Randomised controlled trials (RCTs), non-randomised controlled trials, controlled before-and-after trials and interrupted time series that reported learning and behaviour outcomes related to first aid training of laypersons for bleeding, shock, wounds injuries, poisoning, stroke, chest pain, asthmatic attacks, epileptic seizures and diabetic crisis were eligible for inclusion. A layperson was defined as someone who had never received formal health care education. Studies on patient education or of training for health care students and professionals were excluded. First aid was defined as immediate help provided to a suddenly ill or injured person until that person recovered or medical care was available. Studies on effects of informal learning activities such as mass media campaigns were excluded. Studies that focused only on basic life support or use of automated external defribillators were excluded. Primary outcomes of interest included measures of helping behaviour in real situations (including deception experiments). Secondary outcomes included measures of learning gains in knowledge and skills.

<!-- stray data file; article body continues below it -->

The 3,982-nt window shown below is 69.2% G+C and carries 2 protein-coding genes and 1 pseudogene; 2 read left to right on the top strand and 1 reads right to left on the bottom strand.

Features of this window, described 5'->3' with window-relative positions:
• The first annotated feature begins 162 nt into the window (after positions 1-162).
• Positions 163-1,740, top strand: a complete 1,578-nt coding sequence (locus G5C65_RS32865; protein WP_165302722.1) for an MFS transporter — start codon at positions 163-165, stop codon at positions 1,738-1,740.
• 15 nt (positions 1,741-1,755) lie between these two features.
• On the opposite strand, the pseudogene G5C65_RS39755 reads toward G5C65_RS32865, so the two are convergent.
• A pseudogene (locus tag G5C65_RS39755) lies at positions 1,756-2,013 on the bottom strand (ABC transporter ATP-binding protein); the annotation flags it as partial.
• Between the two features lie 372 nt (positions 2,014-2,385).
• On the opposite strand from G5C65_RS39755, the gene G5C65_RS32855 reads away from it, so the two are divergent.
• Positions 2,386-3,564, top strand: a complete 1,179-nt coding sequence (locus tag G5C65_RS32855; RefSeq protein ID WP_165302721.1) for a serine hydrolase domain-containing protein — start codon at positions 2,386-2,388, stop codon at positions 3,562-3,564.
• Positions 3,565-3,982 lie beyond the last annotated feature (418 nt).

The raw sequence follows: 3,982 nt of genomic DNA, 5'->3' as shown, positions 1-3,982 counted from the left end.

Included studies assessed parents of young children, primary schools pupils, university first aid programme participants and university students. Interventions targeted first aid training for poisons, bleeding, injuries, burns, shock and wounds and focused on inhibitors of emergency helping behaviour. Interventions were delivered via educational classes, videos/films and training sessions. Outcomes were assessed in written and oral tests and during deception experiments on helping behaviour.
Two reviewers independently assessed studies for inclusion; disagreements were resolved through discussion.